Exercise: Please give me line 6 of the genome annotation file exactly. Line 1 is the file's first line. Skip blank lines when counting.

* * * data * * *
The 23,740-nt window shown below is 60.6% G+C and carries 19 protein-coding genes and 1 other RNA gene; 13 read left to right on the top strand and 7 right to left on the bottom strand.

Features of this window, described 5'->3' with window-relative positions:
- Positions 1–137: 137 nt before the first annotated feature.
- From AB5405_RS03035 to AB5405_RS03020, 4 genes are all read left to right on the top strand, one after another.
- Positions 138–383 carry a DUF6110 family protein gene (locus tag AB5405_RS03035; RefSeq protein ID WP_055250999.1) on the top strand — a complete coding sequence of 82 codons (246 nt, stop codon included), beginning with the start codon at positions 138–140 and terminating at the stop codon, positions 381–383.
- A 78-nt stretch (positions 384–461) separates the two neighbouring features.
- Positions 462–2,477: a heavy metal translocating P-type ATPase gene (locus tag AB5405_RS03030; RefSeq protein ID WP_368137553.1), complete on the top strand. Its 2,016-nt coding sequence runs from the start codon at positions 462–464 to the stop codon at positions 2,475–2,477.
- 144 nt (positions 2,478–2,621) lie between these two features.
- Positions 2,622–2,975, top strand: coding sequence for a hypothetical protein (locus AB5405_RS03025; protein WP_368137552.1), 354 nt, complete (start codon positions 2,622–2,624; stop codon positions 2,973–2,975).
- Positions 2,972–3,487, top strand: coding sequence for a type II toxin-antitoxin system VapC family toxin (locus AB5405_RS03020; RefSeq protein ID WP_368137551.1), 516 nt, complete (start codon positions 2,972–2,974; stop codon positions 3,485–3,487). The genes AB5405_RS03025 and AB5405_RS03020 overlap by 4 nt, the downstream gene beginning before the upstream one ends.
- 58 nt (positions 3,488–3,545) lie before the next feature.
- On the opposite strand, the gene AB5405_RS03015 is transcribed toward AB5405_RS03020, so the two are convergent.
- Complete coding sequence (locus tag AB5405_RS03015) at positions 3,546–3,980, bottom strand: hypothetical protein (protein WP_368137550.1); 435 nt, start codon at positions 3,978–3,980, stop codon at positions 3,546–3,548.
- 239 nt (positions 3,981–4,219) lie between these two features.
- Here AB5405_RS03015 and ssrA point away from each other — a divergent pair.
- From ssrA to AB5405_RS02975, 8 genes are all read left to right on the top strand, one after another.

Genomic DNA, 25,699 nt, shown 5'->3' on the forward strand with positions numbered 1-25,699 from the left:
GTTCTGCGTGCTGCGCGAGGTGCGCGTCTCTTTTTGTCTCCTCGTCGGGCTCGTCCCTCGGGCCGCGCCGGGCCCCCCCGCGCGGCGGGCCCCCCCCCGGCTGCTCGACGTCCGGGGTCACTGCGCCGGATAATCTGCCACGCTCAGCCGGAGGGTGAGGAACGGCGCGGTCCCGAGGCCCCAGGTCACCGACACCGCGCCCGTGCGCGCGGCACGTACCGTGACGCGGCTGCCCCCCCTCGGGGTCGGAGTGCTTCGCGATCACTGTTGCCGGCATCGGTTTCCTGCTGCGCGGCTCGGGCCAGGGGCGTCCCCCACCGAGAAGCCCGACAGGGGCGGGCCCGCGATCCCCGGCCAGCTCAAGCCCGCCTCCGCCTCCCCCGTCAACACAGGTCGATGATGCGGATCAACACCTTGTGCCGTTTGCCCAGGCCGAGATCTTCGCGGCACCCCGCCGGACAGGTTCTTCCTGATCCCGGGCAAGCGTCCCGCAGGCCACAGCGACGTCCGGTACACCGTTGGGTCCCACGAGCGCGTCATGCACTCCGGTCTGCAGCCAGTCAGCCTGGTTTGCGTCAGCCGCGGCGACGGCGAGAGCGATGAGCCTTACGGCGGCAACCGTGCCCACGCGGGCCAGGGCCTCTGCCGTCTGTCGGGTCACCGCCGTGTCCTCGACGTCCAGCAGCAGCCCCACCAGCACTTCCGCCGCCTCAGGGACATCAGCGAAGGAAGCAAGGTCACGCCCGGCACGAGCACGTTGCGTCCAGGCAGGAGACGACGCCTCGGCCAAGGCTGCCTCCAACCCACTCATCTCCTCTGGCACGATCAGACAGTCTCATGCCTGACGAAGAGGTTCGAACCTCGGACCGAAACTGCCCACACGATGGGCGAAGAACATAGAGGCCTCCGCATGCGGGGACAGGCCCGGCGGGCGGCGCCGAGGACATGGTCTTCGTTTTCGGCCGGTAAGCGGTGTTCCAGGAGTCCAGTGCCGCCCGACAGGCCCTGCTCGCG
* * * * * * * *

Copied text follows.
- A 78-nt stretch (positions 384–461) separates the two neighbouring features.